Tearing Down the Temple

Reactions to reading the book of Romans

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Friday, August 12, 2005

On skepticism

One of the most revealing things about skepticism is the way it can lay down roadblocks to belief, hurdles across which we must pass before belief can even be entertained. One of those, for me, involved the sequence of events in the first century. Somewhere I had read that the 53rd chapter of Isaiah (the Suffering Servant passage, Isaiah 52:13-53:11) was written and added to the Old Testament by Christians after Jesus’ death to give prophetic verisimilitude to the purported life of Jesus and support His claim to Messiahship. For me, it was a believable explanation: it had always seemed to me to be too patent, too convenient for Isaiah to have prophesied the Suffering Servant before a Messiah claimant who lived out that prophesy with such exactness. It had to be an emendation, a pious gloss by a later writer, so I thought.

I have long forgotten the source of that idea, but it was undoubtedly one of the many dead leaves that have fallen from the enormous tree of skeptical, critical scholarship that has emerged and blossomed in our time. The roots of that tree reach back into the 19th century (with the work of Feuerbach, J. G. von Herder, and others), but it has come to full flower in the 20th, and we have received the fruit of its work primarily as unbelief. This particular skepticism goes all the way back to the 1st century, and though long dead, it was puffed back into life in the time of Form Criticism’s vogue (early 20th Century writers Martin Dibelius & Rudolf Bultmann).

For decades, this idea was an obstacle to belief for me, never mind the avalanche of other prophetic utterances about the Messiah in the Old Testament that unquestionably predate Jesus. One of the books that survived the wreck of my late father’s massive personal library was F. F. Bruce’s Second Thoughts on the Dead Sea Scrolls (London: The Paternoster Press, 1956). One day, I picked this book up and idly mused about what Bruce, who was a respected and orthodox scholar, said about Isaiah. Imagine my astonishment when I read that there were numerous copies of Isaiah among the Dead Sea Scrolls, that they agree in large measure with our text, and that some were dated before 100 B.C. Moreover, some of those early Isaiah copies were complete; in particular, they included chapter 53.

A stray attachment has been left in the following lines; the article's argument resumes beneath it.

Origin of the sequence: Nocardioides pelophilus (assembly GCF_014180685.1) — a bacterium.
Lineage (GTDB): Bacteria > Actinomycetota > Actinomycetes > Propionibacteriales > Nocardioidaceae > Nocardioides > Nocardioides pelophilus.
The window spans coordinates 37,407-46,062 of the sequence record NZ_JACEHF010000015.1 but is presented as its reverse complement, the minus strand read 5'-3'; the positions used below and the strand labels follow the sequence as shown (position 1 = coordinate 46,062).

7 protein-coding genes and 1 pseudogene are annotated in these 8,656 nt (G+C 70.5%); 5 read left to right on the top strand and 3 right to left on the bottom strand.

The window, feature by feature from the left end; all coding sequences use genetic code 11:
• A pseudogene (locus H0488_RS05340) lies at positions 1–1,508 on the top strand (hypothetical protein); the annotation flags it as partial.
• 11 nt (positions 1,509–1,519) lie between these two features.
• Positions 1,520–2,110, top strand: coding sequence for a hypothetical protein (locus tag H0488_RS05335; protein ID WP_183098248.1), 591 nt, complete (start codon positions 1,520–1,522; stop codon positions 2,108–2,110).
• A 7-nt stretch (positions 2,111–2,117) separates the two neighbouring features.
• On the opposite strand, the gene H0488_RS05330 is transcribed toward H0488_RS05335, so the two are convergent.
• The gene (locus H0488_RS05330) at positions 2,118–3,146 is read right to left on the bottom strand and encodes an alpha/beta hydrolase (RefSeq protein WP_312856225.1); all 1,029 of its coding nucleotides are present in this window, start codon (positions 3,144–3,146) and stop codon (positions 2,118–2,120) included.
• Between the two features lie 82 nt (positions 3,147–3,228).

At that moment, the light flooded in. The misapprehension I had labored under for so long was a lie. It had never been even a plausible misunderstanding. People who wanted Isaiah 53 to be a later emendation had concocted the lie, so that Jesus’ claim to the Messiahship would be weakened. Amazingly, this information on the Dead Sea Scrolls had been available for almost forty years before it finally reached me. Modern scholarship has not ceased teaching the lie yet (in that some scholars use this idea to justify a much later date for the Dead Sea Scrolls, e.g. A. Dupont-Sommer).

It was clear to me at that moment that since Isaiah 53 was authentic, that is, it predated Jesus, and because Jesus had fulfilled that Scripture in ways that could not have been contrived, Jesus was therefore the Messiah, exactly as claimed. There was no more reason to disbelieve the story. The worldview of the Bible was more correct than that of modern “scholarship,” and therefore the world in which I lived was suddenly very much larger than I had supposed.

Looking back on that realization, I see now that it was just a step in the process that began with the descent into apostasy, continued through agnosticism, fragmentary belief, liberalism, psychology, the “watchmaker” hypothesis (deism), to flower in true but tentative belief in God’s grace. Many doubts attended that progression, and many fruitless pursuits. My “dark night of the soul” lasted thirty years, while I tramped around in the desert of unbelief. I will write more about that later, but I have one report to make of it right now: it is God’s desert. Though I tried to escape Him, I escaped everything but Him.



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